Opinion

Derrick Z. Jackson

Hubway should extend do-good efforts to its workers

Hubway has become one of the more financially stable bike-share networks.
Lane Turner/Globe Staff
Hubway has become one of the more financially stable bike-share networks.

At 2.5 million riders since its inception in 2011, the Hubway bike-share program is a leading urban feel-good story, putting Boston and neighboring Cambridge, Somerville, and Brookline on the nation’s cutting edge of cycling as a major mode of transportation. The program has achieved iconic status with its ubiquitous bike station racks, sleek-looking vans plying the city to supply the racks, and a wheeling cornucopia of international tourists and students, innovation geeks, and attache-cased downtown commuters.

Hubway has also become a laudable player in public health, providing $5 memberships to low-income patients dealing with obesity. Not shy about playing up the do-gooder angle, Hubway’s website boasts about the tens of millions of calories burned by riders and the hundreds of tons of carbon emissions offset in transforming “the way people travel and experience the city.”

But not feeling so good about their Hubway experience are its very own workers. A simmering cauldron of grumbles and grievances led to 30 out of 39 Hubway employees signing authorization cards last week to join the Transport Workers Union Local 100 in New York City. The workers complain of unpredictable and disruptive last-minute scheduling, being told they’re not needed after being called in, too many repairs for too few mechanics, unsafe rental vans when the company vans are out of service, and $15 wages that often seem low given the precision, organization, and safety required in some of the company’s jobs.

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Similar concerns led more than 200 workers at New York’s Citi Bike to unionize and last month that bike-share program agreed to recognize the TWU as the bargaining agent. Citi Bike and Hubway are owned by the same parent company, Portland, Ore.-based Alta Bicycle Share.

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“We all believe in Hubway and want it to succeed,” said Tom Langelier, 29, a station technician, over a cup of coffee downtown. “But we’re expected to be on call as if there are formal rules, but there really are no rules.”

“These are supposed to be good green jobs you can live on and have pride in, not transient green jobs,” said Natalie Matthews, a 24-year-old office administrator, in a telephone interview. “The prime reason we want to organize is so we don’t lose more good people.”

Hubway should listen to these workers before bitterness curbs not just their enthusiasm but slowly sours the public on the still-growing concept. Their laments are becoming familiar among new ventures which claim to push — often with hip cachet — the frontiers of technology, transportation, and convenience, yet still fall through old trapdoors of subtle and overt dehumanization in the search of profit.

In Silicon Valley, many Facebook shuttle bus drivers want to unionize with the Teamsters, complaining that their split dawn and dusk shifts do not allow them to go home, amounting to 15-hour days that deprive them of a family life. Teamsters official Rome Aloise said, “It is reminiscent of a time when noblemen were driven around in their coaches by their servants.”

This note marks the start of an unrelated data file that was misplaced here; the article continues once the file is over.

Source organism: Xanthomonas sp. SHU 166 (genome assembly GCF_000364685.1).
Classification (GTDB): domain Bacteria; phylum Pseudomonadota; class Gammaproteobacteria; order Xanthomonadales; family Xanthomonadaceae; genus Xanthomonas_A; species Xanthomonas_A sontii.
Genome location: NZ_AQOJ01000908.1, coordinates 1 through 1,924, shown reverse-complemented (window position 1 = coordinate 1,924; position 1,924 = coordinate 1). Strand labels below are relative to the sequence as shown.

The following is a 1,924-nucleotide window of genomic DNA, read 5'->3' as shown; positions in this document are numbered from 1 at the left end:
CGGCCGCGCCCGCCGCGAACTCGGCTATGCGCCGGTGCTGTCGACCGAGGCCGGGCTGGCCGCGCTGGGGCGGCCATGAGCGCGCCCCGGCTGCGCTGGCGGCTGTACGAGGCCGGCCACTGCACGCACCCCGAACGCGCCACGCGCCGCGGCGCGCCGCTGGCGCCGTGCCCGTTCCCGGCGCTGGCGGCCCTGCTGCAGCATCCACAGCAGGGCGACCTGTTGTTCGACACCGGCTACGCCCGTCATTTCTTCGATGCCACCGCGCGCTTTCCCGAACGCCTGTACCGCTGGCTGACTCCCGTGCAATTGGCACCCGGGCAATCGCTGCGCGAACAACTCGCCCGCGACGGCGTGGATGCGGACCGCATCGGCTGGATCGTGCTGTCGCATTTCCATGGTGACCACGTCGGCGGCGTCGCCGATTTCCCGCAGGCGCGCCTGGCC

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The Supreme Court last week heard the case of Amazon warehouse workers who say they are owed hundreds of millions of dollars in back pay for antitheft screenings at the end of the work day. Some screenings take as long as 25 minutes. Starbucks this summer was embarrassed into pledging to stabilize worker hours after a New York Times feature on a low-wage parent whose chaotic schedule had her sometimes closing a store at 11 at night, then reopening it at 4 a.m.

Hubway, particularly given all its benefits to health and the environment, should not drift anywhere near this realm of brutality. In a statement, Hubway general manager Emily Stapleton said, “The health and welfare of Hubway workers is one of our top priorities. We look forward to responding when we have time to fully review their request.”

Mayor Marty Walsh, a former union organizer who campaigned on building upon former Mayor Thomas Menino’s efforts to make Boston bike-friendly, said in a telephone interview that he did not yet know the details of worker complaints. But speaking generally, he said, “Hubway is very successful. It’s good for people physically and good for the city. But the employees need to be treated with respect. I hope Hubway is working with the workers to make sure they treated with respect.”

And that is all that Hubway workers are asking for. John Samuelsen, president of the Transport Workers Union New York local, said, “It shouldn’t be that hard. This is not an extremely adversarial relationship like rail and subway negotiations. The workforce of bike share absolutely buys into the concept.”

Langelier added, “We’re all here in the first place because we bike and care about the future of our cities.” That’s a level of commitment that any company would want in its workers. Hubway should show its appreciation by sitting down with employees and bargaining with them as real people, not mere spokes in a hub.

Derrick Z. Jackson can be reached atjackson@globe.com.